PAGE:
Managing Receive Functions

So, you have been a good developer and made sure that all of your specs and maps are validated and tested, yet every time you drop a document into a folder for a Receive function, you get a validation error. Even worse, you only get a validation error occasionally. Assuming the error message you get resembles that shown earlier in the section, Locating the Errors, pay special attention to the line that reads:

The following channel configuration setting is not valid: "Channel to convert Inbound to Outbound"

Is that really the channel you are testing? No? If the wrong channel is getting the message, don't be surprised if that is telling you that the wrong Receive function is picking up the message. Remember, a Receive function polls for a particular type of file in a particular location, so there are two ways in which Receive functions can overlap. Multiple Receive functions might look in the same folder for different file types.This can be a perfectly good design—consolidating all incoming messages in one place. Multiple Receive functions can also poll for the same file type in different locations. Perhaps all PO*.xml files for Company A are sent to FolderA, and all PO*.xml files for Company B are sent to FolderB.This is also a perfectly viable solution to perhaps the two different POs needing to be processed differently. The trouble occurs when multiple Receive functions are polling for the same type of file and in the same location.

During development time, it is easy create many different Receive functions for many different purposes, and along the way, inadvertently create this problem. Unless you disable the Receive function, each will try to pick up the file type it is looking for, and as a result, send a perfectly good message to a perfectly wrong channel, and the first sign of trouble is a document validation problem. To make matters worse, you will not know which of the competing Receive functions will pick up the file first at any given time.

Note_

Two practices will help avoid competing Receive functions. First, take the time to create a unique folder for each file Receive function, and a unique message queue for messaging Receive functions that you create during development. Give them meaningful names, so they provide more clues as to their purpose. Second, disable Receive functions that you are not currently using. These two strategies should help keep Receive functions out of your debugging path.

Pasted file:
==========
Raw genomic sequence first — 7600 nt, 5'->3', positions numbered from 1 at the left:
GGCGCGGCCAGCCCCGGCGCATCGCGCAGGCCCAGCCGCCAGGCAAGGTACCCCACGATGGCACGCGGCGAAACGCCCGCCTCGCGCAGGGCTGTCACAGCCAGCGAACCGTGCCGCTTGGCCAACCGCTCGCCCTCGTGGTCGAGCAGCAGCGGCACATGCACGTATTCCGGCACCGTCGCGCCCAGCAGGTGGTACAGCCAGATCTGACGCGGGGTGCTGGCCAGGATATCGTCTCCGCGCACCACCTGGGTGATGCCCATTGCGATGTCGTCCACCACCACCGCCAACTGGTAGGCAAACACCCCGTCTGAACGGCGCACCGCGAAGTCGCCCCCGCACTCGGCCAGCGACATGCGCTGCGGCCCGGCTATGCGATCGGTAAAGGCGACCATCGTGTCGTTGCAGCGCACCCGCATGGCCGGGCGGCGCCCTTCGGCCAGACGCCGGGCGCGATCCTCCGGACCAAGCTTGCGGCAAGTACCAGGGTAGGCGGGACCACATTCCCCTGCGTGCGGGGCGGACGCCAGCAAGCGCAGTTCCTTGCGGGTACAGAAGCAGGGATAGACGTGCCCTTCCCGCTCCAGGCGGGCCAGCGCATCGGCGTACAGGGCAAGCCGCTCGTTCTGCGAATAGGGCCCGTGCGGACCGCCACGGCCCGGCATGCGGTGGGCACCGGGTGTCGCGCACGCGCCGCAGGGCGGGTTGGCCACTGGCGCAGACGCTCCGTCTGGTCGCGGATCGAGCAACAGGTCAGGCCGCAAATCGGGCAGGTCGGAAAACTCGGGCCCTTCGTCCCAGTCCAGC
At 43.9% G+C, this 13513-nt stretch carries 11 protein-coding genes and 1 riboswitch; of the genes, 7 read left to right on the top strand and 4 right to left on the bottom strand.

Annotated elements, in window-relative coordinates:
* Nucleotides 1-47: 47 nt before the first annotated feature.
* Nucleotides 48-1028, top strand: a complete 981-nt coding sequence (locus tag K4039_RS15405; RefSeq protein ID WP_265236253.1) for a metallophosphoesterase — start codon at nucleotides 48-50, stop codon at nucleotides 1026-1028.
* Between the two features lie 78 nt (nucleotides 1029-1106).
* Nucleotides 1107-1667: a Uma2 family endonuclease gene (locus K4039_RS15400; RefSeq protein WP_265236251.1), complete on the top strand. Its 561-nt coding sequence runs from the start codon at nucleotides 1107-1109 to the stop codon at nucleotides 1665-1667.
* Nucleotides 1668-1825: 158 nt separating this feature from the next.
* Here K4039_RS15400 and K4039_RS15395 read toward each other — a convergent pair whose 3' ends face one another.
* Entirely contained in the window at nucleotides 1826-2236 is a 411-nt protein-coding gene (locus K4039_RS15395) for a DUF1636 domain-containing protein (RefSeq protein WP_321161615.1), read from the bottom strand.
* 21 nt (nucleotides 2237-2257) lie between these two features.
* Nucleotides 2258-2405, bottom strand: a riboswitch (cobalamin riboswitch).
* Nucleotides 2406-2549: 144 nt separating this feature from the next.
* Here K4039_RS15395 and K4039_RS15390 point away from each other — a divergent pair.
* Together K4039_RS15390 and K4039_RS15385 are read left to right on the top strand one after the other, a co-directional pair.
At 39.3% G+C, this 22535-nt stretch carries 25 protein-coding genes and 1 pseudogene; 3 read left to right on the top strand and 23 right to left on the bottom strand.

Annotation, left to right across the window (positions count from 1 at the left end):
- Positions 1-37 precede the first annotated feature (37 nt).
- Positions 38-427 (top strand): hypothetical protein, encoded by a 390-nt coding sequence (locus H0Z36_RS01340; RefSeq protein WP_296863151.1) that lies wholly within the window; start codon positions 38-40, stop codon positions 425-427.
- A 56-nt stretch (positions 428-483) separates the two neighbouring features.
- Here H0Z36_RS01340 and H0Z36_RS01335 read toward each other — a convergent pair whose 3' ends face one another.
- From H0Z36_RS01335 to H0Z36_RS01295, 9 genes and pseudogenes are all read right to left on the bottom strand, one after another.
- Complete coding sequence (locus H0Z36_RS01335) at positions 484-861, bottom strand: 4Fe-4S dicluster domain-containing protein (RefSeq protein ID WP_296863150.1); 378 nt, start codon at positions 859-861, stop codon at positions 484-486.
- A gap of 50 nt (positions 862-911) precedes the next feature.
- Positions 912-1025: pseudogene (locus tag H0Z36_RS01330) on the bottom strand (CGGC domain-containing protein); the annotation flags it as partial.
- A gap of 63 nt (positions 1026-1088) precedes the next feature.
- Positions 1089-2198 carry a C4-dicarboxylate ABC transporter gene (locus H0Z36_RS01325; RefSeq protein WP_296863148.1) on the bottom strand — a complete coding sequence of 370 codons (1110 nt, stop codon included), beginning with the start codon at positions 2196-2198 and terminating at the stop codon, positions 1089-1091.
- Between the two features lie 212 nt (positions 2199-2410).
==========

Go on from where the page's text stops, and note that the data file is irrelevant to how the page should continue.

Up to this point, we have discussed Receive functions that refer to channels, but the same problem can arise when using self-routing documents that depend on organizations and document specifications. Obviously, any set of data that is designed to determine a processing route is subject to duplication, which leads to competing Receive functions. Let's clarify, however, that this is a completely separate topic from duplicating Receive functions across multiple servers to improve performance. Receive functions in that case are meant to grab the same messages and send them to the same destination.

Remember also that Receive functions are always listening, and as soon as they "hear" the type of document they are looking for, they will pick it up. So, what happens if you are sending an asynchronous DOM message to a message queue, or building an XML file by incrementally writing text to the file? The message or file could qualify for the Receive function before it is complete, and thus, the Receive function grabs what it can.The result is a document validation error, of course, and this type of error could send you down a completely inappropriate troubleshooting path.To prevent this problem, write your DOM messages to a queue with Async=False, and don't "build" files where they are to be received. Build them elsewhere, and copy the complete file over to the Receive Function folder.

Now, what if you can't get any Receive function to pick up a file. Go back to BTS Administration and check that the Receive function you had in mind is, in fact, enabled. BizTalk Receive functions have a fairly rare quality in that if they encounter a problem, such as a file location not existing, they will disable themselves, but they will not re-enable themselves. This is very practical when you think about, but since you might not necessarily notice when it disables, you might not think to check on it. If the Receive function continues to disable itself when you re-enable it, it is merely telling you that you have not found the problem parameter yet.

Was this article helpful?

0 0

Post a comment